Rouhani visit signals balance in ties

Iranian President coming exactly a month after Israel Prime Minister Benjamin Netanyahu

February 14, 2018 10:43 pm | Updated 10:43 pm IST - NEW DELHI

Closer ties: Narendra Modi and Hassan Rouhani in Tehran in 2016.

Closer ties: Narendra Modi and Hassan Rouhani in Tehran in 2016.

Iranian President Hassan Rouhani will visit India from February 15 to 17, exactly a month after Israel Prime Minister Benjamin Netanyahu, Iran’s biggest rival, made a historic visit.

Officials say Mr. Rouhani’s visit will send out a message that India aims for balance in its ties in the neighbourhood.

Mr. Rouhani and Prime Minister Narendra Modi will seek to iron out issues on trade, connectivity, banking and energy.

“During the forthcoming visit of the President of Iran, both sides would review the progress achieved in bilateral relations and also exchange views on regional and international issues of mutual interest,” the External Affairs Ministry said in a statement on Wednesday.

Since Mr. Netanyahu’s visit, Mr. Modi has visited Palestine, Jordan, the UAE and Oman.

“Clearly, the government is trying to cover all bases,” former Ambassador to Iran K.C. Singh said. “But it remains to be seen whether the Iranian establishment, including the clerics and the Iranian Revolutionary Guards, are comfortable with India’s relations with all these other countries. Iran is after all, not just important for India’s energy needs but also its only route for access to Central Asia.”

Port project

Among the subjects expected to be discussed are the progress of the $500-million Beheshti port project in Chabahar, where India is expected to complete development of berths later this year. India is already routing a consignment of 1.1 million tonnes of wheat to Afghanistan through the existing facilities at Chabahar.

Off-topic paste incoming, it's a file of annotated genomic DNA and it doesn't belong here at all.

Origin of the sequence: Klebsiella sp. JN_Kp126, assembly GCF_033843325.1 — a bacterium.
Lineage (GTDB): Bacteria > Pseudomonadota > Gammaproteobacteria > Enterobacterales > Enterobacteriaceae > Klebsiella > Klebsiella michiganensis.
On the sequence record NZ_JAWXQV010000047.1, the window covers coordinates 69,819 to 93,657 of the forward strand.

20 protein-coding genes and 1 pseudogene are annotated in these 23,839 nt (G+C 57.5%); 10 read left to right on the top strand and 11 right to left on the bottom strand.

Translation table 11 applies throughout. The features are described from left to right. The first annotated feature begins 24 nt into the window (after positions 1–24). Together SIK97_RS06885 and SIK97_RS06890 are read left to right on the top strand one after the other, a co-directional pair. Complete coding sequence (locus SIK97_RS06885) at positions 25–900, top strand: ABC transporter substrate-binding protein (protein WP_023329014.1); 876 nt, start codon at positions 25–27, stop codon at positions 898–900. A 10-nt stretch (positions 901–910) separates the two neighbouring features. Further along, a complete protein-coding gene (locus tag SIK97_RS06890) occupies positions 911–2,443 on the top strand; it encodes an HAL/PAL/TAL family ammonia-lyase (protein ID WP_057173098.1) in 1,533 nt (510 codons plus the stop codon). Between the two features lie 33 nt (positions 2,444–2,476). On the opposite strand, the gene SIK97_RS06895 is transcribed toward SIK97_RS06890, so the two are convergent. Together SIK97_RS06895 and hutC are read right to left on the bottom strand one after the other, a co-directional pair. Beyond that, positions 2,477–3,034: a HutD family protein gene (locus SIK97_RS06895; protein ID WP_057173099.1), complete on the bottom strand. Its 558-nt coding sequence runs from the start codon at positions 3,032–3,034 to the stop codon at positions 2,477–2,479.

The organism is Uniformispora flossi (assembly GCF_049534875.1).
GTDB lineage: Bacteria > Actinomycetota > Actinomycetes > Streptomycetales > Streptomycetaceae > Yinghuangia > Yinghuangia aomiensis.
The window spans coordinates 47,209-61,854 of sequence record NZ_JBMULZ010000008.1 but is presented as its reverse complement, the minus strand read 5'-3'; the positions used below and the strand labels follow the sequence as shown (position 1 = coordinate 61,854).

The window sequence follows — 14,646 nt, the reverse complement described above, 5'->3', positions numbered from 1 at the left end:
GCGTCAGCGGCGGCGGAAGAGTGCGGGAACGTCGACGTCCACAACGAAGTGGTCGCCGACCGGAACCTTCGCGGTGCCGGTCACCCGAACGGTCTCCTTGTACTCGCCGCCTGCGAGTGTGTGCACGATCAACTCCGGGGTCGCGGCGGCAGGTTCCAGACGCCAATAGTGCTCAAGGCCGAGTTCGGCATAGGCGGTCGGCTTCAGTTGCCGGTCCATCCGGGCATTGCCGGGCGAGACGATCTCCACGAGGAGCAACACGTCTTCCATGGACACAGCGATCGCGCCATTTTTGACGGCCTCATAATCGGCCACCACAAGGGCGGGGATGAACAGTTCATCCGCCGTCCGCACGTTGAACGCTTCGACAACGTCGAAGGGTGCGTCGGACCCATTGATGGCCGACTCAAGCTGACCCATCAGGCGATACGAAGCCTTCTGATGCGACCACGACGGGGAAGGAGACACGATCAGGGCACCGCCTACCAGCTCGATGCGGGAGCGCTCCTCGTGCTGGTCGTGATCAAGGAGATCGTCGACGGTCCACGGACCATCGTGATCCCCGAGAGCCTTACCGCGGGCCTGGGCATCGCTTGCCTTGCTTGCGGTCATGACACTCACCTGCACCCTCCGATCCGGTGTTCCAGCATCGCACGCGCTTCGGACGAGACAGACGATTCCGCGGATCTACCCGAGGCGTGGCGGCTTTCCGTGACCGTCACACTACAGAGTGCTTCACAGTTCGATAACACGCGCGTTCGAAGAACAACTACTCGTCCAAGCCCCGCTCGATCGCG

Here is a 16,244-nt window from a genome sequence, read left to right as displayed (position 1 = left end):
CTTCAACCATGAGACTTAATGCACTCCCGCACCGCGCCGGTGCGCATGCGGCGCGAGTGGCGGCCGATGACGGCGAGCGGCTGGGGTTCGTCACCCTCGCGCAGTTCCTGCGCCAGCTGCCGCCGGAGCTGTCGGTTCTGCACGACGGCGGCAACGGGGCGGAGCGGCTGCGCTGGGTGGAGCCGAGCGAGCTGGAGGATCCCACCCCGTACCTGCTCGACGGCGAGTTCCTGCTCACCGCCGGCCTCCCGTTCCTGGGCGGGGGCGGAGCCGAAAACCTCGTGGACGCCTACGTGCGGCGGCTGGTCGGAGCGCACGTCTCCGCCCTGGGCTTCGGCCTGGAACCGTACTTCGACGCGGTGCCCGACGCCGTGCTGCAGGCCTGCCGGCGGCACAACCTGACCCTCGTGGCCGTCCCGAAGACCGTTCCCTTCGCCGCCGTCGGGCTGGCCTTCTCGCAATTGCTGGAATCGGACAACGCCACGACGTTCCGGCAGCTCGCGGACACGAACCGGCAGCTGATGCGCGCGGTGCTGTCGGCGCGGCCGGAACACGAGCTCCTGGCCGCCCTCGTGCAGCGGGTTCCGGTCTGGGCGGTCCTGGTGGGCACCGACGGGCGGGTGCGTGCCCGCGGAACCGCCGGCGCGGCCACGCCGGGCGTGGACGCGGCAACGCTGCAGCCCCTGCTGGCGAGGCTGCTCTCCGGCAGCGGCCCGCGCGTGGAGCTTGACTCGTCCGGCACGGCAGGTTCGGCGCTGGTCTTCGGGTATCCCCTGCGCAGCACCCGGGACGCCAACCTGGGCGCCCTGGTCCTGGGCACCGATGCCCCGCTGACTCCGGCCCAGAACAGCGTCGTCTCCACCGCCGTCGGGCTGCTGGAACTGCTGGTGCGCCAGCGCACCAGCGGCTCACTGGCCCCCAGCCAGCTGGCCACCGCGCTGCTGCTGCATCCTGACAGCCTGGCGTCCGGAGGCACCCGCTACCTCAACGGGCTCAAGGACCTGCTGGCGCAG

On bilateral trade, the biggest stumbling block is banking channels, say diplomats in Tehran and Delhi. The two sides are now discussing the possibility of a “rupee-rial mechanism”, in addition to the current channel through UCO Bank for rupee payments. However, European banks have refused to support the trade, given the uncertainty over fresh sanctions from the U.S.

Another issue is the pending negotiations over the Farzad-B gas and oil fields that India has expressed its interest in. During Mr. Modi’s visit in 2016, the two sides had hoped to see an agreement signed quickly, but according to officials dealing with the negotiations, the discussions had not made much progress because of what they called “Iran’s shifting goalposts” on the bid for Farzad-B.

Sources said even negotiations for India’s bid for Russian and UAE oilfields that started much later had been concluded by now.

Russia’s Gazprom has concluded deals for several oilfields and plans joint ventures with Iran’s National Iranian Oil Company, much to India’s chagrin.

However, officials believe that India’s oil imports from Iran, which had plummeted to new lows last year, will go up this year, because of “better terms from Iran”, which is anticipating possible new sanctions being imposed by the Trump administration.

FATF meeting

Iran is likely to seek India’s support at the upcoming meeting of the UN’s Financial Action Task Force, where Tehran is hoping to exit a blacklist on money laundering and terror finance, even as India hopes to see Pakistan put on a “grey-list” at the meeting.

Mr. Rouhani will arrive in Delhi on February 17 after visiting Hyderabad, where he will address students and religious scholars at a series of functions and the Friday congregation at the Makkah Masjid. He will be the first Iranian head of state to do so.

On Saturday, he will be given an official welcome at the Rashtrapati Bhavan before he and Mr. Modi sit down for bilateral talks. Mr. Rouhani is expected to return to Tehran the same evening, after delivering a special address at a foreign policy think-tank.

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